Thousand Oaks, California
720 N. Moorpark Road
Thousand Oaks, CA 91360
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|Tuesday||10:00 am - 6:00 pm|
|Wednesday||10:00 am - 6:00 pm|
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The Black Phoebe is a dapper flycatcher of the western U.S. with a sooty black body and crisp white belly. They sit in the open on low perches to scan for insects, often keeping up a running series of shrill chirps. Look for them near any water source from small streams, to suburbs, all the way to the salt-sprayed rocks and cliffs of the Pacific Ocean.
- Although it mostly eats insects, the Black Phoebe sometimes snatches minnows from the surface of ponds. It may even feed fish to nestlings.
- The male Black Phoebe gives the female a tour of potential nest sites, hovering in front of each likely spot for 5 to 10 seconds. But it’s the female who makes the final decision and does all the nest construction.
- Black Phoebes don’t usually venture outside their breeding and wintering areas, but on rare occasions they are seen as far east as Florida. One misplaced bird showed up in Minnesota in the fall.
- One pair of Black Phoebes got some unwanted house guests when a pair of House Finches moved into their nest. The finches added 5 eggs to the 6 phoebe eggs already there, and the two females alternated incubation duties for an entire week before both species abandoned the nest.
- The oldest Black Phoebe on record was at least 8 years old when it was recaptured and released during banding operations in California.
Like other phoebes, the Say’s Phoebe is seemingly undaunted by people and often nests on buildings. These open-country birds have cinnamon-washed underparts and a rather gentle expression. They sally from low perches to snatch insects in midair or pounce on them on the ground. Say’s Phoebes often pump their tails while perched on a wire, fence post, or low bush.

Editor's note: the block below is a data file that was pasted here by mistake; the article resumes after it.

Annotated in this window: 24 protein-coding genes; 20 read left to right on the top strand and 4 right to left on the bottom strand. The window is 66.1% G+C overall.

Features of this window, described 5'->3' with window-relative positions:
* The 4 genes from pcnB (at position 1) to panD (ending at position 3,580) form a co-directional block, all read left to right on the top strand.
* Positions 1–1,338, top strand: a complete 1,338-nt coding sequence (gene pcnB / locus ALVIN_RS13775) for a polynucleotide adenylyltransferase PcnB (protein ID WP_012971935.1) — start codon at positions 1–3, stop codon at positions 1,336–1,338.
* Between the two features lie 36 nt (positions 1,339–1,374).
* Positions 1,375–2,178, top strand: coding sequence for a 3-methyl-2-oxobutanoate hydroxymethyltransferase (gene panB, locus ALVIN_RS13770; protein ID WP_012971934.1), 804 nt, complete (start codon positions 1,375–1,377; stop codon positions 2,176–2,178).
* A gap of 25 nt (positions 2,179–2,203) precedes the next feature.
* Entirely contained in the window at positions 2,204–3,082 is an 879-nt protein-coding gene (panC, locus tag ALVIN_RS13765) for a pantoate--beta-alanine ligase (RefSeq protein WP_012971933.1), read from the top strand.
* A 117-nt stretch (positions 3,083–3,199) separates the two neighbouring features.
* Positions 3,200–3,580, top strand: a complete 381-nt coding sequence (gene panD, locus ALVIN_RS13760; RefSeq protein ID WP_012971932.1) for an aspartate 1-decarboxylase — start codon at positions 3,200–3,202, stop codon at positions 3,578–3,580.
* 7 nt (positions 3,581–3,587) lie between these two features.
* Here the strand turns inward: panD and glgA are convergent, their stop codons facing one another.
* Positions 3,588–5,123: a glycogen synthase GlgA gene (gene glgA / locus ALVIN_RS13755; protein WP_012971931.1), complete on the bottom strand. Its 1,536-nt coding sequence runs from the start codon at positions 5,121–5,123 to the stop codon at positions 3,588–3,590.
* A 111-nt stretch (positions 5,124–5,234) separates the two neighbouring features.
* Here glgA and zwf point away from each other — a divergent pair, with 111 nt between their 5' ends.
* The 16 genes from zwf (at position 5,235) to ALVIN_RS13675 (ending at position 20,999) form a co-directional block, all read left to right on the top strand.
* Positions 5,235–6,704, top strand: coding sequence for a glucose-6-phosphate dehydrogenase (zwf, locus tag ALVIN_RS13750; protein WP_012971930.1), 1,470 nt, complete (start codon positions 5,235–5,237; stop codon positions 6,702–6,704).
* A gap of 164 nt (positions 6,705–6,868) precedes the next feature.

- Charles Bonaparte, a nephew of Napoleon, named the Say’s Phoebe after American naturalist Thomas Say, the first scientist to encounter the bird, at a site near Cañon City, Colorado, in 1819. During the same expedition, Say also collected 10 additional bird species. Despite finding several new bird species in his career, Say is perhaps better known as the “father of American entomology.”
- Say’s Phoebes have been in the U.S. for a long time. Paleontologists discovered Say’s Phoebe fossils in Arizona, California, New Mexico, and Texas dating back to about 400,000 years ago (the late Pleistocene).
- The Say's Phoebe breeds farther north than any other flycatcher and is seemingly limited only by the lack of nest sites. Its breeding range extends from central Mexico all the way to the arctic tundra. It may be following the Alaska pipeline even farther north, nesting on the pipeline itself.
- When a Say’s Phoebe finds a good nesting site, it often uses the nest year after year. In central Kansas a Say’s Phoebe reused the same nest 5 years in a row.
- Say’s Phoebes will nest just about anywhere: in mailboxes, on machinery, and even in old nests built by other species. Researchers reported them using nests built by Black and Eastern phoebes, Cliff, Bank, and Barn swallows, and American Robins.
Facts taken from Cornell's All About Birds site: https://www.allaboutbirds.org/